#10 — Francisco Cordova’s no-hitter

Finding a way to work the Pittsburgh Pirates in to this equation of 10 memorable moments was tough.

pirates-francisco-cordova

For most of our generation, the management and ownership have turned us off from the organization. Point in fact, most Pittsburghers have a second favorite team in Major League Baseball. You can’t say that for football or hockey in this town.

Nevertheless, there was a moment that stuck out in my mind that I had to add. It’s something that stuck out in my mind as memorable and exciting in the midst of nearly two decades of horrible baseball.

Francisco Cordova took the mound on July 13, 1997, with probably no expectations of what he was about to accomplish.It just so happened he provided Pittsburgh fans with the greatest Pirate performance we’ve seen over the last 15 years.

The team was improving, showing possible signs of a turnaround to greatness that fans had become used to in Pittsburgh. Along with Cordova on the pitching staff were fellow future aces, Jon Lieber and Esteban Loaiza.

In the lineup was the ever-steady Al Martin, who led the team in home runs (18) and RBI’s (74). Jason Kendall was calling the pitches at catcher and Tony Womack was stealing bases, 60 to be exact.

There was also the emergence of Jose Guillen in the outfield. Not only was he a great defender but he showed up behind the plate as well with 14 homers and 70 RBI’s.

But enough of the team, let’s get to the game.

The scene was set. A fireworks night and Jackie Robinson tribute brought people to the gates for the third game of a series against the Houston Astros. Over 44,000, a sellout, piled in to Three Rivers Stadium, never expecting greatness — the Buccos had been outscored 17-0 in the first two games of the series.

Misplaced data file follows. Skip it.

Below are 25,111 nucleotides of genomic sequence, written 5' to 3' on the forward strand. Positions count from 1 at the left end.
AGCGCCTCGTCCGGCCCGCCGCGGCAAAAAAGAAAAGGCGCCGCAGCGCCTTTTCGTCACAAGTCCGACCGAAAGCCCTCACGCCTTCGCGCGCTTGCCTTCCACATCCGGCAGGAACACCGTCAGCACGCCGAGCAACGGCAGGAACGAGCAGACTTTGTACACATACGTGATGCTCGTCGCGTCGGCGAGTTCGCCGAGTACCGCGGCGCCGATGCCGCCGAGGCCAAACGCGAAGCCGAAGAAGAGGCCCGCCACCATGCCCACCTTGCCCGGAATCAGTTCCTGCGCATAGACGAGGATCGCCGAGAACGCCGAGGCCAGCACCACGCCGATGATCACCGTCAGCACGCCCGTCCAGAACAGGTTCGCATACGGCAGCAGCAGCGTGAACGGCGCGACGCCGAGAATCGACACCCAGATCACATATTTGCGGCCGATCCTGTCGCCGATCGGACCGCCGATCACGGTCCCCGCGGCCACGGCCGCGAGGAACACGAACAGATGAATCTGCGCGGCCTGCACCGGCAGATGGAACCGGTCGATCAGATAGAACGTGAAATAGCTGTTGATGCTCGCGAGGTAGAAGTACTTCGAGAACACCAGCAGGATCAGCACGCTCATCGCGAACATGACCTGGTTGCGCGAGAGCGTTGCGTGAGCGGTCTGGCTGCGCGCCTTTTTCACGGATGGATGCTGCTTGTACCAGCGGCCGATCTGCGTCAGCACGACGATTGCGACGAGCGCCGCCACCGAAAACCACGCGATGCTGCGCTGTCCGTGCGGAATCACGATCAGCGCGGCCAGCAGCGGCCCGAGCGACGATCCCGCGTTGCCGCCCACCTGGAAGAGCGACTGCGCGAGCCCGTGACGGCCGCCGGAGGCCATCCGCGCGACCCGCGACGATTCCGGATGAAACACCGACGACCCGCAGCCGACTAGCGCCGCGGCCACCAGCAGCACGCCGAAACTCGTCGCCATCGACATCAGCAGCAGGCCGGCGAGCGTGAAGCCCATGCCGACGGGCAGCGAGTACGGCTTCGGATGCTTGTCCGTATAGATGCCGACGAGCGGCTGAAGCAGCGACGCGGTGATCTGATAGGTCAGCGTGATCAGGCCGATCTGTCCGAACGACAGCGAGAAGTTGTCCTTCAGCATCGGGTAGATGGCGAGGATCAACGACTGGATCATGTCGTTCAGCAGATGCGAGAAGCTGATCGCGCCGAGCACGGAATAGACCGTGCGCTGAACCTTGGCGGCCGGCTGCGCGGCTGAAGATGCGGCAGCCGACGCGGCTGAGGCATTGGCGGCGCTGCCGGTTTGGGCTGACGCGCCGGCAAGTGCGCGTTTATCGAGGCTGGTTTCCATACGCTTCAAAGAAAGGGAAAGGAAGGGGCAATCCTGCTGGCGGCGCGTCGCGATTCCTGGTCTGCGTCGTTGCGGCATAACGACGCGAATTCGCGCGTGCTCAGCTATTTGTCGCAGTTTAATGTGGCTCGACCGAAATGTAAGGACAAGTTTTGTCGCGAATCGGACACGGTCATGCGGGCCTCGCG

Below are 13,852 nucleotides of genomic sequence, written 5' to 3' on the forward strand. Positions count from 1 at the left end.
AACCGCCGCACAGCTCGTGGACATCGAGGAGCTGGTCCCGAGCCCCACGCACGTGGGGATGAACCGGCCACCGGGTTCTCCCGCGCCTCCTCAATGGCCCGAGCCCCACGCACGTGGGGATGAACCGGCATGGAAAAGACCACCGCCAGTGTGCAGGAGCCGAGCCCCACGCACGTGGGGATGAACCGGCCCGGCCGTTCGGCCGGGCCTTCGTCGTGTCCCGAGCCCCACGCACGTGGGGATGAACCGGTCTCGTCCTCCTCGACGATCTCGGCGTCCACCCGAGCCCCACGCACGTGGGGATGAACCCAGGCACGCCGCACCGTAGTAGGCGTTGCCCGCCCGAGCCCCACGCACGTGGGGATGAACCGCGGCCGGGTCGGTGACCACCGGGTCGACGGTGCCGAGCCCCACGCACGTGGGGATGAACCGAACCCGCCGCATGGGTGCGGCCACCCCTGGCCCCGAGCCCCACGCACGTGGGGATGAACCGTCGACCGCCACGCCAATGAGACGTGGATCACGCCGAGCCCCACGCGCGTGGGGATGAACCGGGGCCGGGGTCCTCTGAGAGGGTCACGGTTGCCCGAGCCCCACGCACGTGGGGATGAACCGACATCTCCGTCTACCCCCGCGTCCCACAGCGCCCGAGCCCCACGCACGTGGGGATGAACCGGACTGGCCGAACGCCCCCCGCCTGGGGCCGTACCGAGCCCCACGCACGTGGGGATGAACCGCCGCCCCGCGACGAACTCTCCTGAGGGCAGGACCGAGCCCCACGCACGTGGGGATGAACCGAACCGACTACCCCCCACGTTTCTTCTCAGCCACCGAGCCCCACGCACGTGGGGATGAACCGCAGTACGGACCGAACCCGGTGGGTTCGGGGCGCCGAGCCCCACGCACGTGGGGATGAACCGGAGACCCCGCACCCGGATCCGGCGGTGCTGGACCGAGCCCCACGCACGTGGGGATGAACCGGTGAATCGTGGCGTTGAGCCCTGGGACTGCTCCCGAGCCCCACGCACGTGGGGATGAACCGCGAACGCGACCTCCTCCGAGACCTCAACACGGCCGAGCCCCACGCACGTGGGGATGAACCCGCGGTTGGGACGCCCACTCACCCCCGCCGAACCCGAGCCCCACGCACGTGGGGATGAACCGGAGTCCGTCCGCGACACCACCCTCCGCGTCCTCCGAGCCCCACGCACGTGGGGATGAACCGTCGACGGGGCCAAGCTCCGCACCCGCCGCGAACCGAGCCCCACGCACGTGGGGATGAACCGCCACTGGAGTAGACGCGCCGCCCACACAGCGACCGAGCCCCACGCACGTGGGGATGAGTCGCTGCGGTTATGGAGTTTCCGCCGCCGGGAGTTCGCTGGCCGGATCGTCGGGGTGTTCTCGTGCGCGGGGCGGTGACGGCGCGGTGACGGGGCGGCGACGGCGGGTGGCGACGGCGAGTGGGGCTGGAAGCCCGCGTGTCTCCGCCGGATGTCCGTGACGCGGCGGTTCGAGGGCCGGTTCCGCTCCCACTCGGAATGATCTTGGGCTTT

But so it went, with Cordova throwing nine innings of hitless ball. He had pitched well against the Astros all season coming in to the game and continued his dominance against them.

The problem for Pittsburgh was that Houston starter Chris Holt was doing nearly as good of a job. He held the Pirates scoreless for nine innings as well.

Cordova was eventually pulled going in to the 10th inning for fellow Mexican-born pitcher Ricardo Rincon. Rincon continued the hitless trend, retiring the side in the top of the 10th.

The Pirates came to bat in the bottom of the inning. John Hudek came in to relieve Holt in the eighth and was still pitching going in to the 10th inning.

He walked Kendall and outfielder Turner Ward as Mark Smith came to bat.

Smith had an average year at best. He batted .285 and drove in 35 runs, due in part to his nine home runs. Nothing spectacular was expected.

However, he did the unexpected.


(^This is honestly the only video on the internet that I could find that has the no-hitter.  Cordova and the winning hit start around the 2:20 mark.^)

Smith got a pitch he liked and drove it to the left field seats, knowing the minute he hit it that it was gone. The stadium erupted as the ball flew over the blue outfield wall.

It was complete. The 10 innings of nerveracking baseball was over. Fans could finally breathe … and they did in an eruption of cheers.

After the game the only way to hear from either Prate pitcher was through Loaiza, another Mexican-born pitcher. He was the only one that spoke English and translated for the two after the game.

Their remarks were the typical one even after such a tremendous feat, one that happens only once or twice a season. ”We’re happy what we’ve done, but it was more important for us to win.’

To wrap it up, here are some of the historical facts that came from Cordova’s no-hitter:

  • It was just the fifth extra-inning no-hitter in league history.
  • It was the second-best pitching performance in Pirates history behind Harvey Haddix’s 12-inning perfect game in 1959.
  • Cordova threw 121 pitches in nine innings with 10 strikeouts
  • 25 of Cordova’s 27 outs were by ground ball or strikeout.
  • It was the eighth combined no-hitter in league history.

Be sure to stop back tomorrow for moment #9!!!

Chris | PPT

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